7. Tell us about your latest book.
Shadows & Wings was born many years ago, from a conversation I overheard as a child, between an aging German soldier (and relative) and my parents: But we did not know. How could we know? I was an ordinary soldier. Years later, having become obsessed—both as teacher and writer—with the rise and profound effects of fascism on Germany in the 20th century, and what it means for us today, I had to try to answer that question. I had to unpack the silences in my own family, and map what was compelling me to write.
Shadows & Wings, although about a young man coming of age as a cellist and artist in another time and place, is very much about myself; and about many people – all of us who feel like exiles, who feel that somewhere along the line we have listened and obeyed a voice that is not that of our own hearts, and we seek freedom and peace from what we have done.
Shadows & Wings is a novel of cyclic journeys between hemispheres, the connections between ourselves and those we can never know, and the haunting power of art, love and dreams.
The story revolves around Tomas, a cellist and dreamer, who denies the devastating changes happening in 1930’s Germany—until he is drafted into Hitler’s Wehrmacht. Many years later, having emigrated to Australia, he raises his granddaughter Lara to love music and birds. He also chooses to hide from her a terrible secret.
When her beloved Opa dies, 22 year-old Lara receives a shadow box of mysterious ornaments that force her to confront his past. Seeking to understand his years of silence, and to find a way through her own grief, she travels to Germany—the objects her only guide.
Social media: a brilliant place for keeping in touch with friends, posting pictures of cats, and book discussions. Facebook is filled with countless pages for readers and writers, but which ones are worth following? Here are the best five pages on Facebook for all you book lovers out there that connect you with countless people reading the same books, and sharing their views from the comfort of a fuzzy pink bathrobe.
Friday Reads is one of the best book recommendation pages on Facebook. Continuously asking readers what their favorite books are and what they’re currently reading gives you a huge variety of great books to choose from by readers and the moderators of this page. You’ll have endless books to choose from just by reading their updates for a few days.
NPR Books uses their Facebook page to post new books coming out, interesting facts about classic authors, and news on books and reading today. NPR keeps you up to date on all the new books coming out that are definitely worth reading.You get your daily dose of both news and intellectual posts to really make you think.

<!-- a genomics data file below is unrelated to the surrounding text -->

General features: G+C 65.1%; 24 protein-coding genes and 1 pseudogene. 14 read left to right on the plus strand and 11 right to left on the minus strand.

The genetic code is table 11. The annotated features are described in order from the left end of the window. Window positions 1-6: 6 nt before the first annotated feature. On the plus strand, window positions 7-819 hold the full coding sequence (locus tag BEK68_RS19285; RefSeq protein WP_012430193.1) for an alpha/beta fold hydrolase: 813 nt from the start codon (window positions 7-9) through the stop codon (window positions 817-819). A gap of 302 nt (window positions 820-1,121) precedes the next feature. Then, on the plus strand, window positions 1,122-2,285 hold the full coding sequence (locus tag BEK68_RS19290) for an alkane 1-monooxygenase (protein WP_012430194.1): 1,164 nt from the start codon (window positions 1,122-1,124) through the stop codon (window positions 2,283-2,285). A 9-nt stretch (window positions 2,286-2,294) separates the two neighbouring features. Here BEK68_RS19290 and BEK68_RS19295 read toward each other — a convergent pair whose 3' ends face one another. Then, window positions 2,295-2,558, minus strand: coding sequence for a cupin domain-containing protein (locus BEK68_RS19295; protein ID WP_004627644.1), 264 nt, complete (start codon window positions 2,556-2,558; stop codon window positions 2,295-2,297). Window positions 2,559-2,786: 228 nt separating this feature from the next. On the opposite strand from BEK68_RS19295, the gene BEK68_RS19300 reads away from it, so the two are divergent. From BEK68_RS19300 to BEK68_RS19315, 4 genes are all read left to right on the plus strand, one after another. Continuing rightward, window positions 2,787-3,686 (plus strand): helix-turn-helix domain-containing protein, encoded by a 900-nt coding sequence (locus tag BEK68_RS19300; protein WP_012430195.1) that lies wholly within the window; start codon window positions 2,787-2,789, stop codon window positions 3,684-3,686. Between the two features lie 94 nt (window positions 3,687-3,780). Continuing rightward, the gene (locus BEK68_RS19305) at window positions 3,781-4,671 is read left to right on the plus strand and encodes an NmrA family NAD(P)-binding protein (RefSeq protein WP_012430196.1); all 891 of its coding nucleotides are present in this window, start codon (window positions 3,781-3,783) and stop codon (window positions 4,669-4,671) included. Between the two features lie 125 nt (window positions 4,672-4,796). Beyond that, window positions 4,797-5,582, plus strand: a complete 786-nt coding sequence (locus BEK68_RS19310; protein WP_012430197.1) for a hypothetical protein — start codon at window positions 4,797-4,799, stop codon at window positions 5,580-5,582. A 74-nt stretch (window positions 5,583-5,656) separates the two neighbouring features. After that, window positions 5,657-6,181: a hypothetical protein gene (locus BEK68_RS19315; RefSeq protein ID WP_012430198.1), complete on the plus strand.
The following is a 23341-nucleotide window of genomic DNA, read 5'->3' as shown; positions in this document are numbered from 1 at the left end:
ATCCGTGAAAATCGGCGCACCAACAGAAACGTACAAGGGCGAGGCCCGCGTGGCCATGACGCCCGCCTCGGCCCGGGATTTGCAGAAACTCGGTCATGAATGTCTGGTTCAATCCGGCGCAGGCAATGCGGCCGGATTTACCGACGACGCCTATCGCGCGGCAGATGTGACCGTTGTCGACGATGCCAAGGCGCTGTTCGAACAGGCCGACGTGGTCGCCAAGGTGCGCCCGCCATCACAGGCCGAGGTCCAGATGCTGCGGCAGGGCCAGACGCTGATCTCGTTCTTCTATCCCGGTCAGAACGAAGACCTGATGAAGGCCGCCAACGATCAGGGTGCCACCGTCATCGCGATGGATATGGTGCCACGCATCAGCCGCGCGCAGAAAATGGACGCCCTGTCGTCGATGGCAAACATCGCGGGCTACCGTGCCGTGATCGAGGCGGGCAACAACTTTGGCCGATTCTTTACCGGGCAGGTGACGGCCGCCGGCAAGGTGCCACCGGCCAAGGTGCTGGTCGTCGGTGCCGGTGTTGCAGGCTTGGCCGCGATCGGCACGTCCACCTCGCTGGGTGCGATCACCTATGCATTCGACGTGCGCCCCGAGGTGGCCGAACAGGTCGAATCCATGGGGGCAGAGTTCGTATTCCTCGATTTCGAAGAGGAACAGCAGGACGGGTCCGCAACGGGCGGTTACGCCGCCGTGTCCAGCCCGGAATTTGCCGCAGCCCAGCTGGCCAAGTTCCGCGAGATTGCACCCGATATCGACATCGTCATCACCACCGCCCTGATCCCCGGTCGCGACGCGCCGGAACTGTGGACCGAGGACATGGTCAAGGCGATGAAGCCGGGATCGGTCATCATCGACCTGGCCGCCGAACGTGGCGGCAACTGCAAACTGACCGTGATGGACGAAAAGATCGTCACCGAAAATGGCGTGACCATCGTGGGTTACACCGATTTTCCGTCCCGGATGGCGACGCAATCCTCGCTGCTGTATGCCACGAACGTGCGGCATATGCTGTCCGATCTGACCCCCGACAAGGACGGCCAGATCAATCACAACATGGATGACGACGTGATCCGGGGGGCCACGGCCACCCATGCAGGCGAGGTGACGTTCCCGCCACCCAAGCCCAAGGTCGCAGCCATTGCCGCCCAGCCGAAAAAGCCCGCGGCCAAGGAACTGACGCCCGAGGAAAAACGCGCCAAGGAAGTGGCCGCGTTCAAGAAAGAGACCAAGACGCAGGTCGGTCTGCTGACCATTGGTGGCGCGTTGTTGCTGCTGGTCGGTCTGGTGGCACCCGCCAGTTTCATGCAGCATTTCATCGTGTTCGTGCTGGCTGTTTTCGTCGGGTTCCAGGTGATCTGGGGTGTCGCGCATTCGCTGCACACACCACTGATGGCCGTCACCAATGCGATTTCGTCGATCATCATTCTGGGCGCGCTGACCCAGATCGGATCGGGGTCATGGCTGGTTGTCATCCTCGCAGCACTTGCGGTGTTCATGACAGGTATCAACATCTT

Shelf Awareness A great source of book humor. You’ll easily spend hours reading the links and memes posted while you appreciate their literary references. Connect to other book lovers, read great literary quotes posted daily, and hear about all things happening in the literary world.
The Millions is a perfect place to connect with countless other readers and writers to talk about every book imaginable. This page is a haven for book lovers of all kinds with recommendations for every genre, and great literary memes to feed your love of reading.
The Goodreads Facebook page is filled with book suggestions, links to books and authors, and daily updates on your favorite writers! Get a quick book recommendation on their page along with a quirky fact about today’s date in literary history.
1. What was the impetus or inspiration to write your story?
I tried very hard not to write my story. In 2008, I started graduate school at the University of Western Connecticut MFA program. I was determined to become a witty travel writer—a David Sedaris meets Barbara Kingsolver out on the open road, if such a thing is possible! I swore I would never write about relationships or marriage.
Yet every time I sat down to write, my marriage—and my disillusionment and unhappiness—crept in. For my very first assignment I tried to write about a trip my husband and I took to Mexico. I wrote 30 pages to arrive at the 15 I turned in, and the piece was a mess. Luckily, my mentor, author Mark Sundeen, took the time to read carefully and discern that it was not really an essay about a trip to Mexico. It was an essay about a 30-year-old woman trying to figure out if she could reconnect to her husband and the life they’d built together over the previous 10 years.